Comedy is a Serious Business

I suspect the serious side of Robin Williams relished the role of Professor Keating in that film. I believe the professor’s offering of a life-perspective to his prep students was applicable to Robin Williams, the private man. It surely must be true that, in private, he pondered the very messages he delivered to his prep students in those movie lines, and yet…..! It is regrettable that the real Robin Williams ultimately concluded that life’s offerings were no longer worth the pain and trouble.

A long-standing contention purports that comic genius is only possible when it germinates from a tragic personal sense. That theory strikes me as likely true, especially when pondering the well-known fact that that another acknowledged comic genius with a similar manic style, Jonathan Winters, was Robin Williams’s comic role model. Like Williams, Winter also suffered from depression and other issues. It is also true that the genius of such early master comics like Chaplin, Keaton, and Langdon seems related to their ability to project lovable characteristics and comic situations on basically pathetic and sad characters. Even circus clowns typically sport sad, painted faces. The most effective way to highlight a particular characteristic is to present it in stark contrast with another. Robin Williams deserves a place alongside the best purveyors of comedy that this old world has ever seen. Are we not fortunate to have known him?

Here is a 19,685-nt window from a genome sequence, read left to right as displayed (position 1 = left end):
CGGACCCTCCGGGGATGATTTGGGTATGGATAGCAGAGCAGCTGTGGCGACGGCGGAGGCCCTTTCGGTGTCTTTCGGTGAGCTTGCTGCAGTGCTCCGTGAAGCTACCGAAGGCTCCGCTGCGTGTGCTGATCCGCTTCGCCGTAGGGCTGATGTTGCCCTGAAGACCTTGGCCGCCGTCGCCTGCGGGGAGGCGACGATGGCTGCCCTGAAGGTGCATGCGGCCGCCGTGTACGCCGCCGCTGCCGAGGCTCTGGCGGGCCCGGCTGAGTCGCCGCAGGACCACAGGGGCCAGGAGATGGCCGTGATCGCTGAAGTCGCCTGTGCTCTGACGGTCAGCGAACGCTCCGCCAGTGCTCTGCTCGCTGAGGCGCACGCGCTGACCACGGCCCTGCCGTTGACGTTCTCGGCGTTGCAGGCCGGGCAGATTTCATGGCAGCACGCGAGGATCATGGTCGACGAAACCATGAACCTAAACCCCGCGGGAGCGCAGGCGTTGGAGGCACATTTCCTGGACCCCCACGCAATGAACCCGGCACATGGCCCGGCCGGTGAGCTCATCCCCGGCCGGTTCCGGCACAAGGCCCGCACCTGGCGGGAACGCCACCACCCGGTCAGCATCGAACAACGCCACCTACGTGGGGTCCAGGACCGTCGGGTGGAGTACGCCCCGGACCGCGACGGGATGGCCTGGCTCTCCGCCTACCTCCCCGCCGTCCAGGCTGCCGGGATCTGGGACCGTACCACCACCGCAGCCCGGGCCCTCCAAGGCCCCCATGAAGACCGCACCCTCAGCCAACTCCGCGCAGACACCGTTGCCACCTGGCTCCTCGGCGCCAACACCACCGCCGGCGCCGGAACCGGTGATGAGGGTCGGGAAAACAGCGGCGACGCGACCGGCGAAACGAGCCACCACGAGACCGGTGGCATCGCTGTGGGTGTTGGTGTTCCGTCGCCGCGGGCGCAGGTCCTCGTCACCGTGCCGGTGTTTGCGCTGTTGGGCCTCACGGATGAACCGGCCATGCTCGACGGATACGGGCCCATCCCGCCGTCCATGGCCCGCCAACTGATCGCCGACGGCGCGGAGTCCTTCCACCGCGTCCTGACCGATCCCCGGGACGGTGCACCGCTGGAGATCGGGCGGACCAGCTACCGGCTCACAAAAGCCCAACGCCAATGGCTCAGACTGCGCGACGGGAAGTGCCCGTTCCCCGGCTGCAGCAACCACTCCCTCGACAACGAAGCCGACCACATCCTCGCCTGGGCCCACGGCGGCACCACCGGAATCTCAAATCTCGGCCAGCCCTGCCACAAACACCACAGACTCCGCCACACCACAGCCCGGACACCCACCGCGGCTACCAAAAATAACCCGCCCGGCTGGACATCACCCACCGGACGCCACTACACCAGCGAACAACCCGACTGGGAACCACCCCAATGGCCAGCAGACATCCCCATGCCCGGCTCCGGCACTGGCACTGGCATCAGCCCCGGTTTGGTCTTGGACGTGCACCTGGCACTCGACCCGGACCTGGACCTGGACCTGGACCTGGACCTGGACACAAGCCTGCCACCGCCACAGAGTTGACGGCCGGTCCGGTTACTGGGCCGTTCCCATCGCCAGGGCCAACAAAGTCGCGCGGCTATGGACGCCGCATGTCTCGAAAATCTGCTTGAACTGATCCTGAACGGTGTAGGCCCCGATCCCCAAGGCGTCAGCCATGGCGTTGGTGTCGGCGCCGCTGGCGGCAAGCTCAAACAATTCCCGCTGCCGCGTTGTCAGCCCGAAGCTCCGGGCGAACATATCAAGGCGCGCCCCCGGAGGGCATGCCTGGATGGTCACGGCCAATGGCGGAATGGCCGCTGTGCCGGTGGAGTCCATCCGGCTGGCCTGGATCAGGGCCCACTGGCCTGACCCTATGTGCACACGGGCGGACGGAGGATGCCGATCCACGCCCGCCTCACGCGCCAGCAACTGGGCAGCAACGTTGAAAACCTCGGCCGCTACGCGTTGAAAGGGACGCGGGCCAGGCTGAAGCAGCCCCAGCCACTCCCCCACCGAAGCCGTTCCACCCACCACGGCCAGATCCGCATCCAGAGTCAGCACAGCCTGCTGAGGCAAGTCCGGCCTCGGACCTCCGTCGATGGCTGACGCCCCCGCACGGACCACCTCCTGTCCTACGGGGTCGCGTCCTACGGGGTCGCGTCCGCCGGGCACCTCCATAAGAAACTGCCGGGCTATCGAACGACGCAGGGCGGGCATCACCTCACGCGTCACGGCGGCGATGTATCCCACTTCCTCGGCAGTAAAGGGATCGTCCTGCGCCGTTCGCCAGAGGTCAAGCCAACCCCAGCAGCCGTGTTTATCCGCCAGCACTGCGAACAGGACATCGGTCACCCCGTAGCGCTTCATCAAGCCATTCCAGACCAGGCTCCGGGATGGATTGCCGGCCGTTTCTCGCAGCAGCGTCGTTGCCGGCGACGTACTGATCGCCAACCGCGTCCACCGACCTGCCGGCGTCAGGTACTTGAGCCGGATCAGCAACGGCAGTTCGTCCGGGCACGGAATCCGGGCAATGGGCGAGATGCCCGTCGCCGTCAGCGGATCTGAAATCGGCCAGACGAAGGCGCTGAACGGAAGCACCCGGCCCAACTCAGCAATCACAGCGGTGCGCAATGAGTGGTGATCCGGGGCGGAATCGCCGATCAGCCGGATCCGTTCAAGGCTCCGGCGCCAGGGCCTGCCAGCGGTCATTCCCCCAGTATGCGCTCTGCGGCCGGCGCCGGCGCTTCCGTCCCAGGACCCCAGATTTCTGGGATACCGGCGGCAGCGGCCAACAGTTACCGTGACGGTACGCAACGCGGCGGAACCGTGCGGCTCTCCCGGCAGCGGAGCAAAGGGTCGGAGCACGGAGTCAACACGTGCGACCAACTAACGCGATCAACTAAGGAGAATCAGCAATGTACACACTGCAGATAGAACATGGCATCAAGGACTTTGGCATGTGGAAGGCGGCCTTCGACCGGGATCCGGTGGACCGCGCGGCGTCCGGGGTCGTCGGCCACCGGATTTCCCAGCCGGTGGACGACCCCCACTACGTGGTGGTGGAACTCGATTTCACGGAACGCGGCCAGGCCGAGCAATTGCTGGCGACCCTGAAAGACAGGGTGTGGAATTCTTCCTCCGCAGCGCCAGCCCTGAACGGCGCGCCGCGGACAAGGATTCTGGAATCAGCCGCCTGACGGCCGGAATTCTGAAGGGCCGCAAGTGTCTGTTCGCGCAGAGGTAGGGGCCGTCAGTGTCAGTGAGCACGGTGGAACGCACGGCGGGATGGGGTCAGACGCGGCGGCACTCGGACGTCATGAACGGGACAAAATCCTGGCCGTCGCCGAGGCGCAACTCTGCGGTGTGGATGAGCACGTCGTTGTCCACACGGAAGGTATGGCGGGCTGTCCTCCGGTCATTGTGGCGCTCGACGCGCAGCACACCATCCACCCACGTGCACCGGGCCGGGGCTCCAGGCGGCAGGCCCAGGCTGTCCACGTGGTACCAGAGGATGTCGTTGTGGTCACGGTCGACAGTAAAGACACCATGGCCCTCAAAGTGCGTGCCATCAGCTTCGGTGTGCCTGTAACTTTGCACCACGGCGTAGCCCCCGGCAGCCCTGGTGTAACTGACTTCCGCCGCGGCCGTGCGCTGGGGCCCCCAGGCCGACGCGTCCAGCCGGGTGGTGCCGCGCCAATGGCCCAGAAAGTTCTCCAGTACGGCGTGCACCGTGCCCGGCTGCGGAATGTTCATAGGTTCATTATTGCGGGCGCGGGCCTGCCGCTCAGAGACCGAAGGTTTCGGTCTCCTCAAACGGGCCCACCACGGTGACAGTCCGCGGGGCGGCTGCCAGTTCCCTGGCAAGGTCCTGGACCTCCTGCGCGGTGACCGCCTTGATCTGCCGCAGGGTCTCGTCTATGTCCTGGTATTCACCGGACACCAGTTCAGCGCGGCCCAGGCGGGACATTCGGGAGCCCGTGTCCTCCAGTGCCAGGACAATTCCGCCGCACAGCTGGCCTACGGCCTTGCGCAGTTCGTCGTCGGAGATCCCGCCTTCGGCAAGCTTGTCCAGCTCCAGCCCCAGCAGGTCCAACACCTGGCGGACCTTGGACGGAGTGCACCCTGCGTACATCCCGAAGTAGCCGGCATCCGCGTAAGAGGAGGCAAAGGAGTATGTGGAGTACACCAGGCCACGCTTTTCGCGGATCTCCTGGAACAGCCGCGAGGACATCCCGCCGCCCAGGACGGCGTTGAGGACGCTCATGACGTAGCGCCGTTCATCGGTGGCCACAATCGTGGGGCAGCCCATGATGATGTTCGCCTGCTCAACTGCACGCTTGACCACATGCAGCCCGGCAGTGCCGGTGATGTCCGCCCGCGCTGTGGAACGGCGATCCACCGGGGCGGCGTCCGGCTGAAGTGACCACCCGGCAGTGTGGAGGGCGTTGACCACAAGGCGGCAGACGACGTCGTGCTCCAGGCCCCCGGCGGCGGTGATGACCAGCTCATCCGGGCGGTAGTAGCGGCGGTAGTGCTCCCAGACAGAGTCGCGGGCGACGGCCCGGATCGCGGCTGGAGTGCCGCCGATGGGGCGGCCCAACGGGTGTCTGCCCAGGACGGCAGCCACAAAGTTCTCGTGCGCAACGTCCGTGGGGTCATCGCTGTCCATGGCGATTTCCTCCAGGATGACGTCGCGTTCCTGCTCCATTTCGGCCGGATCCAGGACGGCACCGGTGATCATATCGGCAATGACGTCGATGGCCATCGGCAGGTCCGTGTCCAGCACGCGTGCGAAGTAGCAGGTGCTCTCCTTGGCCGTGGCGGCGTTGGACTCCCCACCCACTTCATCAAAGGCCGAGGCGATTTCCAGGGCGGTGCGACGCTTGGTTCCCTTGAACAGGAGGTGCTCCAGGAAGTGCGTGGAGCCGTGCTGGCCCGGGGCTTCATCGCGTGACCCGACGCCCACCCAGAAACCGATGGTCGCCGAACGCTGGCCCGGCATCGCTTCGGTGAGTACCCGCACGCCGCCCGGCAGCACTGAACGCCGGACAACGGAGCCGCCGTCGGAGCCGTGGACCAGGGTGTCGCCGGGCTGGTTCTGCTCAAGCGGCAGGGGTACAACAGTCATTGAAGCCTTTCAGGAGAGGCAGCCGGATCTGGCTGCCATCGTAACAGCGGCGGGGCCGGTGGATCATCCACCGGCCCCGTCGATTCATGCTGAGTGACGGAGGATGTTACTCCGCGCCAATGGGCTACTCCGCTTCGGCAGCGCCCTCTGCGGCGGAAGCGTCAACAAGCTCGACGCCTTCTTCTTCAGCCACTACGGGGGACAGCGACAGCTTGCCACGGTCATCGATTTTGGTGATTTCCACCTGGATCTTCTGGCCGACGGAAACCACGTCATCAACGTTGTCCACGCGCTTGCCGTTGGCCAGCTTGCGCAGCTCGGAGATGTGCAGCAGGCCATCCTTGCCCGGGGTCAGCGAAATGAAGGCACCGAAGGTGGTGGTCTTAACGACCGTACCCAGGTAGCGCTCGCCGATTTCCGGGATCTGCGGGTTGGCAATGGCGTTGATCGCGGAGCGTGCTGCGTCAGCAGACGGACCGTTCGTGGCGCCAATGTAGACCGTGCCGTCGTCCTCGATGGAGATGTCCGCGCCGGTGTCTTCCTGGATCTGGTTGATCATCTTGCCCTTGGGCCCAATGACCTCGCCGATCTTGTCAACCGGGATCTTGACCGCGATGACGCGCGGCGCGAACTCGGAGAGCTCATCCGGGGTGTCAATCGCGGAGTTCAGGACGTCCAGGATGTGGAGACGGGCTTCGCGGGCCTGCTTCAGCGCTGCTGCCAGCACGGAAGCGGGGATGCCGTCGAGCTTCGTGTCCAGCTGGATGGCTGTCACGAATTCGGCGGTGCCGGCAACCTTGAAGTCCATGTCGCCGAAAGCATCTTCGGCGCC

Rest in peace, Robin Williams. Thank you for
brightening our lives while you were here among us.
The laughter and joy will resonate for a very long time.

2 thoughts on “A Tribute to Robin Williams

  1. This is also one of my favorite movies. I remember being a freshman at Pomona College, in Harwood Hall. The lobby had photos of early classes of graduates (from the early 1900s). I’d often look at the men in their high collars and the women with their pompadours and recall this scene. Movie magic!